Towards Zero Carbon Emissions: Novel Low Pressure Molecular Natural Gas/CO2/H2 Storage and Separation using Semi-Clathrates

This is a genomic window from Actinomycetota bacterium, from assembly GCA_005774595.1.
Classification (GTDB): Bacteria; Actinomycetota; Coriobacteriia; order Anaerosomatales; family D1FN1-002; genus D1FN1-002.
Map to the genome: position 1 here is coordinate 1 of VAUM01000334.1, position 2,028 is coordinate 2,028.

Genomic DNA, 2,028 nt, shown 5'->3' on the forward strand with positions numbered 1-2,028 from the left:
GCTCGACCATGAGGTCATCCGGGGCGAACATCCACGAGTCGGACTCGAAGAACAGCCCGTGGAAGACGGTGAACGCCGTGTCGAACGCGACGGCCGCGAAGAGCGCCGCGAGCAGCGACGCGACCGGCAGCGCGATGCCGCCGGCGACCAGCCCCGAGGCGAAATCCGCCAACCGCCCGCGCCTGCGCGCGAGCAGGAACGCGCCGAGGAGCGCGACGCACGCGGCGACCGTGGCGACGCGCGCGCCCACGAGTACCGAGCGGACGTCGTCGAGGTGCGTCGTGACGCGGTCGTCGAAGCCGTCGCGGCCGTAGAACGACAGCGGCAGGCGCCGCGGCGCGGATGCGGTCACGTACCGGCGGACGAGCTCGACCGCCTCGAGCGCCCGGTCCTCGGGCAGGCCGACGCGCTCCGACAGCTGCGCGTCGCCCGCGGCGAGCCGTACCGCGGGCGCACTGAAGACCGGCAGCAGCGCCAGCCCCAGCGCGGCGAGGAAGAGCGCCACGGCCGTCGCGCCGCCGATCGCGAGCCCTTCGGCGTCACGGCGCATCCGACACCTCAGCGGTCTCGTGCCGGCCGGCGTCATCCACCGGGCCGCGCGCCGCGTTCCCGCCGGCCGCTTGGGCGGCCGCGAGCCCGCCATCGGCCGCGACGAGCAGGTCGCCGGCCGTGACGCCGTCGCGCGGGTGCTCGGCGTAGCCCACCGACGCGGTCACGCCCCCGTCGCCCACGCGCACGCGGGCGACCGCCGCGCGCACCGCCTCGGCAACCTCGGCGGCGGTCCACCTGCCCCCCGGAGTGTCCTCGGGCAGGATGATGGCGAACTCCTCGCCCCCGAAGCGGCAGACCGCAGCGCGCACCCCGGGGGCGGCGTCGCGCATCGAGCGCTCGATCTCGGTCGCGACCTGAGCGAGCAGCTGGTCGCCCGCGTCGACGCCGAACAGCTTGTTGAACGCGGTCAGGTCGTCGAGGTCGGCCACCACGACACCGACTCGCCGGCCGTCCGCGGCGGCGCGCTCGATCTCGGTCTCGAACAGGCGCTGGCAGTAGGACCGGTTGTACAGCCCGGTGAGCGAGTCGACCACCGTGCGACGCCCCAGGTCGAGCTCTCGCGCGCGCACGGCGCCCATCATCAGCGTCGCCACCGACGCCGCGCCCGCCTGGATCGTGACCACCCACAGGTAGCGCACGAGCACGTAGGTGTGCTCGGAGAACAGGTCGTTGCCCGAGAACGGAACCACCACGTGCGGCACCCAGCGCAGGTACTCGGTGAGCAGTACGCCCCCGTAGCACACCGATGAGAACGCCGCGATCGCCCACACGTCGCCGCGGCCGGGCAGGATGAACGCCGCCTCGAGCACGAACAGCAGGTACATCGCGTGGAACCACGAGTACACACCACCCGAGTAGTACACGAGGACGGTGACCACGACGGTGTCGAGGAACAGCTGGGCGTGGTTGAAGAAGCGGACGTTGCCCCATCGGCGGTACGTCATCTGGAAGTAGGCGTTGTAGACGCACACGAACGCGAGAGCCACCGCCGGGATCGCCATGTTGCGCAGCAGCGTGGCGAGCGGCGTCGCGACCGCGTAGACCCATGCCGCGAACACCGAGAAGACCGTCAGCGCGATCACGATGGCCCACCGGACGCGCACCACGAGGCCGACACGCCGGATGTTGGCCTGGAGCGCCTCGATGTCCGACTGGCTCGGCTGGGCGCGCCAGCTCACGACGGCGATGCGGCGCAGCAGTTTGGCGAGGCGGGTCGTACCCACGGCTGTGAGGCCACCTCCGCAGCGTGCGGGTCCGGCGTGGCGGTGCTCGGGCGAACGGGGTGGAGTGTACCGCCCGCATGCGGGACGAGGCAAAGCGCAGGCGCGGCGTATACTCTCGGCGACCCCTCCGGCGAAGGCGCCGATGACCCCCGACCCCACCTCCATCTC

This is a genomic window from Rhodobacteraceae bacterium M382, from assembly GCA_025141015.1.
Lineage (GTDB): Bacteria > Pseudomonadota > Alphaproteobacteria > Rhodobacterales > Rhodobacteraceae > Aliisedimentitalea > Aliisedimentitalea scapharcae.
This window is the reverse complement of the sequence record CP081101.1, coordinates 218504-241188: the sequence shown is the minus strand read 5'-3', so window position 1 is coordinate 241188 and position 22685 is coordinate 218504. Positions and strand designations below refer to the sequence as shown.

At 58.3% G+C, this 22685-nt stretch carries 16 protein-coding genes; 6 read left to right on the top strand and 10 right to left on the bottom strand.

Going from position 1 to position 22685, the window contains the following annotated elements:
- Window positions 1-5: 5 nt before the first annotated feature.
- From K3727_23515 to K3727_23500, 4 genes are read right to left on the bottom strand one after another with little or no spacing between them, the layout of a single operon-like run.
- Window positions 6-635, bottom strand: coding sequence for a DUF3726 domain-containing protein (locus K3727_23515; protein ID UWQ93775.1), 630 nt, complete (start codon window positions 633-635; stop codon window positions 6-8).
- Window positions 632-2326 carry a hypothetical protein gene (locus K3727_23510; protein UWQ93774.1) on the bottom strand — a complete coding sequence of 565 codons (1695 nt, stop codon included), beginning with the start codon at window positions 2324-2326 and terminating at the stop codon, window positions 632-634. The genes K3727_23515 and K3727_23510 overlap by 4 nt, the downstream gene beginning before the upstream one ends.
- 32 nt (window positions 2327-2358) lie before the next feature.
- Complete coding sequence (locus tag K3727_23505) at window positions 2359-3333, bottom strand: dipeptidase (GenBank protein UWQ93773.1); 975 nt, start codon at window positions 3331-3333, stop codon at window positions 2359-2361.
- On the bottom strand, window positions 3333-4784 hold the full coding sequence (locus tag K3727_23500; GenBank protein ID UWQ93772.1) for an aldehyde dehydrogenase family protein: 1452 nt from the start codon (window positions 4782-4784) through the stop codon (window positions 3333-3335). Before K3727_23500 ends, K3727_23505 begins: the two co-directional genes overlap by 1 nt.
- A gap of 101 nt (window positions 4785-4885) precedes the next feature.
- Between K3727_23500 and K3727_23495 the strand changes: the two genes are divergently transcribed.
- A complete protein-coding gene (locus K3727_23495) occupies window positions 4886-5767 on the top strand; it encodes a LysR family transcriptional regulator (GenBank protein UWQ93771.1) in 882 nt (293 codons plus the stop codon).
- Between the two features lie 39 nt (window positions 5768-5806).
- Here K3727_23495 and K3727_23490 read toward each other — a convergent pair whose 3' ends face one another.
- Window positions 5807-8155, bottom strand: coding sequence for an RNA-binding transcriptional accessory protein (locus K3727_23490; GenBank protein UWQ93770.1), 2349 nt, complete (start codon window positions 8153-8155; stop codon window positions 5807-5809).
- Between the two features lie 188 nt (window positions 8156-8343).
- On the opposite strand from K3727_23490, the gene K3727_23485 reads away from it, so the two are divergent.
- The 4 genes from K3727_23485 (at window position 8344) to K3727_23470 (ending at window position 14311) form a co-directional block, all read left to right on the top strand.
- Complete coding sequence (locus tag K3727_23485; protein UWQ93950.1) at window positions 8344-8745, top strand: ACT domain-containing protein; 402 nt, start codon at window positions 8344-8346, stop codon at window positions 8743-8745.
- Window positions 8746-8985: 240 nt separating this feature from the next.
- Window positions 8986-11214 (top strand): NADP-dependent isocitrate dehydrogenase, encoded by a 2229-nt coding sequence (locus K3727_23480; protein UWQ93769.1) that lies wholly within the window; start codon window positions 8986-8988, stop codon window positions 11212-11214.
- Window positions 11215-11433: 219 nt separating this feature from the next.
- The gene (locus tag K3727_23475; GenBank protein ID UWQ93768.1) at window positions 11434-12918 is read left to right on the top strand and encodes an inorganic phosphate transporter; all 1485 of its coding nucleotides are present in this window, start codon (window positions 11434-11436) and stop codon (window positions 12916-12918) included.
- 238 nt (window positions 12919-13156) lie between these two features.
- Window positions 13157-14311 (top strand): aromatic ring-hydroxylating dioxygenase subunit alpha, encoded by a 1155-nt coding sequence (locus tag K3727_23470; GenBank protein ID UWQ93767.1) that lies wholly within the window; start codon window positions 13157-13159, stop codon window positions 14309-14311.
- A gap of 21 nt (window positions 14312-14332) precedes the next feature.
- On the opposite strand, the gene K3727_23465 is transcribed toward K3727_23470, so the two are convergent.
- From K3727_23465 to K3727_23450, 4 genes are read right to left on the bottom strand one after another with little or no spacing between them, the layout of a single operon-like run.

Recent work carried out in this laboratory has revealed that considerable volumes of low molecular weight gases, including methane, CO2 and hydrogen, can be incorporated into structural cavities of a class of little known clathrate hydrates (or ‘gas hydrates’), namely the semi-clathrate hydrates of Quaternary Ammonium Salts (QAS, e.g. tetra-n-butylammonium bromide (TBAB) at very low pressures (to atmospheric) and ambient temperature (30 oC). In addition to favourable conditions of thermodynamic stability, QAS hydrates have numerous further advantageous properties, including:1. The relative ease with which they can be formed/dissociated (by modest pressure and/or gentle temperature change) 2. The potential capacity to store large volumes of gas (62 and 52 vol/vol achieved for CH4 and H2 respectively in our preliminary experiments)3. The capability to strongly discriminate between different gases during gas uptake/hydrate growth (controlled by QAS type and aqueous concentration)4. The ability to produce readily transportable (e.g. in batch reactors, pipelines) hydrate-water slurries5. A very low parent liquid vapour pressure (similar to common salt solutions), meaning gases released from hydrates are of a very high purity (unlike for other volatile organic hydrate promoters such as THF/tetrahydrofuran)6. A relatively low toxicity compared with other organic hydrate promoters (e.g., THF) and chemicals used in gas processing (e.g., amine solutions)These properties give QAS semi-clathrates significant potential as a novel tool for the industrial storage/transportation and separation of gases. Based on the strength of results to date, a patent for this technology has been filed (GB 0511546.4: A method for gas storage, transport, peak-shaving, and energy conversion (2005)). The aim of the work proposed here is to assess the potential of this family of hydrate formers through an intensive integrated experimental and theoretical study. The technology will be investigated using three gases chosen specifically for their current importance in the global energy industry, namely natural gas (NG)/methane (CH4), carbon dioxide (CO2) and hydrogen (H2).